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a pager with HIV advice in the past

Wishes for My Younger Self

"You can't be overwhelmed by the what-ifs, or you'll miss out on the best part." ― Rebekah Crane, The Upside of Falling Down

When it comes to living a life with HIV, there are many times that I have laid in bed wondering the what-ifs about my earlier years. These what-ifs had led me to have some pieces of information that I do with my younger self knew back in the day.

These vary from staying single, being assertive in relationships, being better educated on sexual health, and being more assertive with the medical community. While wondering about what-ifs will do me no good at all, I hope that the things I wish my younger self knew can be helpful to somebody else.

Staying single

One of the things I wish my younger self would have done is stay away from the opposite sex until after college. I am (and so are my doctors) pretty positive that I contracted HIV towards the end of my college life. While many assume this means I was promiscuous, I was not.

It appears a man I dated and trusted, decided not to inform me of his health issues and passed it on to me. He passed away from pneumonia, so nothing could be done to address this issue once I was made aware.

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Being assertive in relationships

I wish that my younger self knew how to be assertive. It was not until my adulthood that I learned how to be assertive and that it was acceptable to do so. It is still something that I struggle with at times.

In my youth, I wish I was assertive enough to enforce the need to wear protection during sex. The only concern most people had back then had been becoming pregnant.

Be educated in sexual health

Additionally, I wish I was more educated on sexual health. A basic high school sex health class was not enough for college's big bold world. I was not taught the ins and outs of PreP. At that point in my life, I was unaware that PREP was something everyday people could take to prevent the chances of acquiring HIV.

It was not advertised on TV or at the doctor’s office. What is more, I was so quiet and reserved, that I needed that advertisement to know it was acceptable to ask about it.

Be assertive with the medical community

After my diagnosis, I learned that the gynecologists that I had been seeing every year, were not testing me for all sexually transmitted diseases (STIs). I did not know that I needed to request a blood test in addition to what was being done during my well-woman examination.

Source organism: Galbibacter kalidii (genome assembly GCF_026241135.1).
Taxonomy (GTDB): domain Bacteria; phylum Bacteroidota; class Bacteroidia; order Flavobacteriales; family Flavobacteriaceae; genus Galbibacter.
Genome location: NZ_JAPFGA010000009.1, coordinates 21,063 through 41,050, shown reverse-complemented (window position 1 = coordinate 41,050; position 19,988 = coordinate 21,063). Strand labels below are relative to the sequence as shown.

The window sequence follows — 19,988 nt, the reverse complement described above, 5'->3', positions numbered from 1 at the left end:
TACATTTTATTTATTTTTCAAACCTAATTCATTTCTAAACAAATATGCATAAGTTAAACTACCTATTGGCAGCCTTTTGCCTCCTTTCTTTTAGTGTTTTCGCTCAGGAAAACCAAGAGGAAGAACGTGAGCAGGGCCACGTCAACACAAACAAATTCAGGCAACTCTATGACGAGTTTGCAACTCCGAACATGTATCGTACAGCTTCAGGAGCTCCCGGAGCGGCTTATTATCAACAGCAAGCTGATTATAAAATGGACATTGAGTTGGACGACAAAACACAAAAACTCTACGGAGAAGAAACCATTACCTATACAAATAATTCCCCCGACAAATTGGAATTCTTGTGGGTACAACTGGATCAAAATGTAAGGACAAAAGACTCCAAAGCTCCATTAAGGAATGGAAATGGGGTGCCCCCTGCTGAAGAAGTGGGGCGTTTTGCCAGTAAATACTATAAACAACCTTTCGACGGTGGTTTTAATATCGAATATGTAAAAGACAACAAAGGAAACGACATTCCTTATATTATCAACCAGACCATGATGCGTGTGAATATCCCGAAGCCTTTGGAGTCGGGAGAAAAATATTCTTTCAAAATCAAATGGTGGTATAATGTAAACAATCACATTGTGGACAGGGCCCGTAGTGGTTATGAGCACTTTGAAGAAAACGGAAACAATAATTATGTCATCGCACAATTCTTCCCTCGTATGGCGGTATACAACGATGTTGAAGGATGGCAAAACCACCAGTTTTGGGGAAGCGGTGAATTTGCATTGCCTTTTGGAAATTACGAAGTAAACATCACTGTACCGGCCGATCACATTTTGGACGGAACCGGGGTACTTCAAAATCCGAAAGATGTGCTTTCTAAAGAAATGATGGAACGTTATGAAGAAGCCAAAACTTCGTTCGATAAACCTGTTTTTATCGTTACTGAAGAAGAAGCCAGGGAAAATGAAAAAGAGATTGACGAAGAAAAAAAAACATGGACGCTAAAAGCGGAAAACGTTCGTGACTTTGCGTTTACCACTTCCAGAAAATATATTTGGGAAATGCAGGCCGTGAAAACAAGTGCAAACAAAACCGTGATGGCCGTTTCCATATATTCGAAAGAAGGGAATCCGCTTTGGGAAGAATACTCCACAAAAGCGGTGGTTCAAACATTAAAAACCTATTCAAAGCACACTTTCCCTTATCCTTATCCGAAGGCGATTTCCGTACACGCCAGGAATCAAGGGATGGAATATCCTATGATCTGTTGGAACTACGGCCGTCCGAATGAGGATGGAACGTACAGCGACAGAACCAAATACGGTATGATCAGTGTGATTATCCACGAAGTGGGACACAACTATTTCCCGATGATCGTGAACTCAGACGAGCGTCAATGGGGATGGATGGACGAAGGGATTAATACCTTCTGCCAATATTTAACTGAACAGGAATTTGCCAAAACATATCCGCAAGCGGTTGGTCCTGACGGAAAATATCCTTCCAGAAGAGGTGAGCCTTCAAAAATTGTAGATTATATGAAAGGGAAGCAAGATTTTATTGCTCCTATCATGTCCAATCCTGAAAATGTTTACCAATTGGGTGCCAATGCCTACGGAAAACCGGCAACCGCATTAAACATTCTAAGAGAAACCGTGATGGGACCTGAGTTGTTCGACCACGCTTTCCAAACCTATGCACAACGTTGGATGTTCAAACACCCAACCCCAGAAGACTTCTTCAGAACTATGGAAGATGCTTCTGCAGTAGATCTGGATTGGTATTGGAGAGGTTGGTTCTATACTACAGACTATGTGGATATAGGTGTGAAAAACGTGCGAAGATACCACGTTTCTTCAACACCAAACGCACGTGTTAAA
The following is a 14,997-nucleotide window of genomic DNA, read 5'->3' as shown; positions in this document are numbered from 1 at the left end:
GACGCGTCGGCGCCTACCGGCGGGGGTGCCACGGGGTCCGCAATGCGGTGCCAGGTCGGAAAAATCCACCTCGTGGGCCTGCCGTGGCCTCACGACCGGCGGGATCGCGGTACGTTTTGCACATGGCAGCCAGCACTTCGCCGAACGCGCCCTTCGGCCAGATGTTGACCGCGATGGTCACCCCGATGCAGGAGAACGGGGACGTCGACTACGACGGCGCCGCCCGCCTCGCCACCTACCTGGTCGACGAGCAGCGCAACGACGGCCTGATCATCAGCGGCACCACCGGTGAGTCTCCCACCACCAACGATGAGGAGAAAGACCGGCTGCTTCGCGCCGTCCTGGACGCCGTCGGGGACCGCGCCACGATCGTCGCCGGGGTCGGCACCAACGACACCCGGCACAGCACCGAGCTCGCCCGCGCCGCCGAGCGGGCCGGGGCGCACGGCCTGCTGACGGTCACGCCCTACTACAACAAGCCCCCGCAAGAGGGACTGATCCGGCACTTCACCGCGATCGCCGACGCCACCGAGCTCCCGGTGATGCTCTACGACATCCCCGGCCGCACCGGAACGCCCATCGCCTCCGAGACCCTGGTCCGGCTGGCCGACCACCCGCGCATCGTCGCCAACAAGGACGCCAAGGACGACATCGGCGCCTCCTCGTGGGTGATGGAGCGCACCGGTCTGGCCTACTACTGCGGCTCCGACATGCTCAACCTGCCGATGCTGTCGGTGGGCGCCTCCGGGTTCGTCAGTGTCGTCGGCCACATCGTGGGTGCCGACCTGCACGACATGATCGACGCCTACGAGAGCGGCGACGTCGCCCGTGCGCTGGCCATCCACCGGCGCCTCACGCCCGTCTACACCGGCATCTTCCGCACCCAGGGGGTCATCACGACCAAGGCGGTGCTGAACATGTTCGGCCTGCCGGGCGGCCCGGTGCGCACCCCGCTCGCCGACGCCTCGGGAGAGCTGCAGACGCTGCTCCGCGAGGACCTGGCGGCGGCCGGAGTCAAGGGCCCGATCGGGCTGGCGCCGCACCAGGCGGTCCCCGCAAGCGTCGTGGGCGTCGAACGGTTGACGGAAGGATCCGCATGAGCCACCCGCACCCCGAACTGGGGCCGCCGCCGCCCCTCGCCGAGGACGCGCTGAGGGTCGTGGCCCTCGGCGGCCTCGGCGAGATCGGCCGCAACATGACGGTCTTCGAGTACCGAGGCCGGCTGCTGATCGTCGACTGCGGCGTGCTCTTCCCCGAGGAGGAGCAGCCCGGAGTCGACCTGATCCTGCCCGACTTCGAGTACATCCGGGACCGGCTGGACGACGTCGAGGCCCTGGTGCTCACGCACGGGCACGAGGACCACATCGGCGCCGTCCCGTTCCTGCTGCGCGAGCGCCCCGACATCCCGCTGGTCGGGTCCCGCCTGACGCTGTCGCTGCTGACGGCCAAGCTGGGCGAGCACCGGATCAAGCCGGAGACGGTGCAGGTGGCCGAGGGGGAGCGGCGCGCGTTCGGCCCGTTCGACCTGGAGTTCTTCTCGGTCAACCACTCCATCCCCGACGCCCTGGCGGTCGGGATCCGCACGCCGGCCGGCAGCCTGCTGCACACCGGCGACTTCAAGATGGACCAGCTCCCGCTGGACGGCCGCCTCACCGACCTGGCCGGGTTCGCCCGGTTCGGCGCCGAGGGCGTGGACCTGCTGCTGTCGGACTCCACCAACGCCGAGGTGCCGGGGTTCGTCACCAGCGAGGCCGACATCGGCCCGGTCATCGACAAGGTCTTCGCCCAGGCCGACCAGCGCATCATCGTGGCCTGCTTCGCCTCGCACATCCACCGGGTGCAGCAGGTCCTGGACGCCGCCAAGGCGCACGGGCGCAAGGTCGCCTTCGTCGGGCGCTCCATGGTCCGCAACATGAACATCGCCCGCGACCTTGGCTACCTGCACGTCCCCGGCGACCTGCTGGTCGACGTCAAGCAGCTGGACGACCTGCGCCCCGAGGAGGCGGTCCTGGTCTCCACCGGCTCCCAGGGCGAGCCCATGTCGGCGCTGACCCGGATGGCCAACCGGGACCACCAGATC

Since I was not being sent for blood work, I was not being tested for HIV, syphilis, herpes, and Hepatitis B and C. The vaginal swabs only check for cervical cancer, gonorrhea, and chlamydia. My younger self could have used this information.

Furthermore, I have lived with chronic migraine since 2009. I was previously somebody who only had a migraine when I was really stressed out. Eventually, I became a person who was having almost daily migraines. Between 2009 and 2016, I saw so many neurologists and headache specialists.

None of these doctors took the time to consider testing me for HIV. This is surprising because about 50 percent of individuals with HIV and AIDS suffer from some type and intensity of headache. I without a doubt wish that I had known about this connection earlier in my life, so many years earlier.1

Wish and advice for others

While it’s no use to wonder about the what-ifs that my mind creates, I hope some of the things I wish I knew at a younger age can be helpful information to somebody else. Elements such as being assertive in your relationships, being knowledgeable about sexual health, and being assertive with the medical community are very important for everybody.

We need to ensure that everybody is educated and feels confident regarding their sexual health.

Finding yourself reflected in this story? Reach out and find your community of young adults living with HIV, here!

This article represents the opinions, thoughts, and experiences of the author; none of this content has been paid for by any advertiser. The team does not recommend or endorse any products or treatments discussed herein. Learn more about how we maintain editorial integrity here.

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